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Reproducing The Virginity Imperative: Women’s Collusion and Men’s Complicity Among Young Iranians living in Montreal

Title:

Reproducing The Virginity Imperative: Women’s Collusion and Men’s Complicity Among Young Iranians living in Montreal

Ghassemi Zavieh, Zahra (Mona) (2017) Reproducing The Virginity Imperative: Women’s Collusion and Men’s Complicity Among Young Iranians living in Montreal. Masters thesis, Concordia University.

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Abstract

The present work centres around the question of the virginity imperative, a social contract and regime of power that regulates women’s bodies through disciplinary devices surrounding the socially constructed notion of female virginity. Through participant observation and interviews with young people of Iranian origin residing in Montreal, I explain why the virginity imperative persists among this population. Through description of women’s social navigation (Vigh 2006) of marriage and education, I argue that women’s apparent collusion with restrictive norms does not undermine their agency, but indicates their ability to make decisions that maximize social benefits given their particular circumstances. The argument extends to women’s performance of virginity, which is a face-saving tactic and instrumental in the practice of hypergyny among women I interviewed. Nevertheless, I argue, the virginity imperative operates to categorize women according to a virgin/whore dichotomy, rendering unliveable the lives of those who do not adequately perform virginity. Attitudes that define sex as defiling to women contribute to a gendered politics of knowledge resulting in women’s limited expression of sexuality as compared to men’s, which, along with the patriarchal bargain (Kandiyoti 1988), plays a role in women’s lack of expression of dissent. I argue that men’s preference for virgin women is incompatible with the love marriages they claim to aspire to, and that men lack reflexivity of the consequences for women of attitudes that reinforce the virginity imperative. Bringing an end to these painful consequences requires public discussion to replace their relegation to, and management within, the private sphere.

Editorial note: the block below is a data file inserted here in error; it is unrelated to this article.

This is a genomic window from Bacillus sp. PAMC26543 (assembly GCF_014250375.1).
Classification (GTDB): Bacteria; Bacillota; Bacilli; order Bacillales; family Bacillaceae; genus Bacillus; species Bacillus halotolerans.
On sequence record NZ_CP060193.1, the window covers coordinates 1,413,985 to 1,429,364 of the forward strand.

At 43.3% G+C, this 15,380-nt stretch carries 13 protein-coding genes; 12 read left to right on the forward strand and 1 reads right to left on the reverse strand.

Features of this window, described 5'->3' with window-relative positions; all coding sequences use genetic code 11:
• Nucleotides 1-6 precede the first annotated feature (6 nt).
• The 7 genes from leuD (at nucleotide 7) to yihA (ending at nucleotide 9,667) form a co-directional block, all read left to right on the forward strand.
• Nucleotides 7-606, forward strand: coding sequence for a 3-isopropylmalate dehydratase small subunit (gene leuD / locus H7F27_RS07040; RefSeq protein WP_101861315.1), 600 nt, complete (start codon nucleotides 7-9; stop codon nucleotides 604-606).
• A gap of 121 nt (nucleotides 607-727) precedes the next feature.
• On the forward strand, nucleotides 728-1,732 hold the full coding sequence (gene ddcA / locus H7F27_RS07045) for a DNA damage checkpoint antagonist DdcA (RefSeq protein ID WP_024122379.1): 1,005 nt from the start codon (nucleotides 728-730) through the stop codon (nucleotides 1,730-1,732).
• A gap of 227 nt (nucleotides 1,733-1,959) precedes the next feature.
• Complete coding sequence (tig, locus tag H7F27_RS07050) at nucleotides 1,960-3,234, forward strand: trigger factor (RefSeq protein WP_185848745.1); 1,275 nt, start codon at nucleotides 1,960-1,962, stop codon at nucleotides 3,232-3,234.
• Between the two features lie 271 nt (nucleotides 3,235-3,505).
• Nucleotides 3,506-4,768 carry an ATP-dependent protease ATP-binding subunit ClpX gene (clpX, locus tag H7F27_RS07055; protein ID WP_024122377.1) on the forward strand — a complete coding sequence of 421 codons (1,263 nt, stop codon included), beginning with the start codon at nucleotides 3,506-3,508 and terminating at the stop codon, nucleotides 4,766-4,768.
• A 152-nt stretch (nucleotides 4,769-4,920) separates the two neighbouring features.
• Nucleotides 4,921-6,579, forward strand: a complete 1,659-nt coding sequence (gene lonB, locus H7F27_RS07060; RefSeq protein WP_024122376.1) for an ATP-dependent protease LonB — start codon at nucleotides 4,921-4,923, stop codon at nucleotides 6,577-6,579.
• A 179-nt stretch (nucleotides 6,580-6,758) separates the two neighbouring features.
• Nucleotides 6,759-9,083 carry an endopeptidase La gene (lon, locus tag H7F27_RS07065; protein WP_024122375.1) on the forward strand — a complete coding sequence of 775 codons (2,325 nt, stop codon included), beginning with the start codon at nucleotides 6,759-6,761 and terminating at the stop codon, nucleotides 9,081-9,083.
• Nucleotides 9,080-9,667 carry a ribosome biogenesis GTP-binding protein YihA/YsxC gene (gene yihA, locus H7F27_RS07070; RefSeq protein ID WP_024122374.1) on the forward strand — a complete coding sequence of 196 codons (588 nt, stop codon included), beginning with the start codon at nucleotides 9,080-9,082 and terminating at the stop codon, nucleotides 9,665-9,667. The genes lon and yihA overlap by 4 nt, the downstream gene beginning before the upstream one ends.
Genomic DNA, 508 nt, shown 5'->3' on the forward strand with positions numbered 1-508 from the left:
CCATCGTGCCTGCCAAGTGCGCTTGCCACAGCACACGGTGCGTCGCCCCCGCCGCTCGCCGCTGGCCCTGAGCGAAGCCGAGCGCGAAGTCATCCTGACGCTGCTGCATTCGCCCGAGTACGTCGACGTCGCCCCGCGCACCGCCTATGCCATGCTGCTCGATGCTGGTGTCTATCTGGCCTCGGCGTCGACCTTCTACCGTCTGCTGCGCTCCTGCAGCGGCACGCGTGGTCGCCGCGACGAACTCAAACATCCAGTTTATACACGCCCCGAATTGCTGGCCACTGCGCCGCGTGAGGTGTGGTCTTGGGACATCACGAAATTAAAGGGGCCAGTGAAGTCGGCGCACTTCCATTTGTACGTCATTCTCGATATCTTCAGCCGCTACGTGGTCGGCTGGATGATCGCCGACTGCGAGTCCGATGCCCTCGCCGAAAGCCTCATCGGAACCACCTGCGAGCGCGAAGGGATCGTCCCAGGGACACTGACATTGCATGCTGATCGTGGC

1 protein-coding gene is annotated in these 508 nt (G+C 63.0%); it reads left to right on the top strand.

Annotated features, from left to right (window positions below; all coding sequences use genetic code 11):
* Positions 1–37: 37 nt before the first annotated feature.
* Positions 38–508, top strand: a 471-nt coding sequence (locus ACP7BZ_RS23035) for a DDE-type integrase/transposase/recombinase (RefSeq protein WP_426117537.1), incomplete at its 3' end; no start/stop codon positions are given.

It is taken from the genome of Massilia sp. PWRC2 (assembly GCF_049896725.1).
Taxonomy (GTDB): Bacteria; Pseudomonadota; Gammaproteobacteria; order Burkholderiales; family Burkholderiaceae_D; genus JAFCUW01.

Divisions:Concordia University > Faculty of Arts and Science > Sociology and Anthropology
Item Type:Thesis (Masters)
Authors:Ghassemi Zavieh, Zahra (Mona)
Institution:Concordia University
Degree Name:M.A.
Program:Social and Cultural Anthropology
Date:July 2017
Thesis Supervisor(s):Cole, Sally
Keywords:virginity, marriage, Iran, migrant, Montreal, Canada,
ID Code:982960
Deposited By: ZAHRA GHASSEMI ZAVIEH
Deposited On:10 Nov 2017 14:21
Last Modified:18 Jan 2018 17:56
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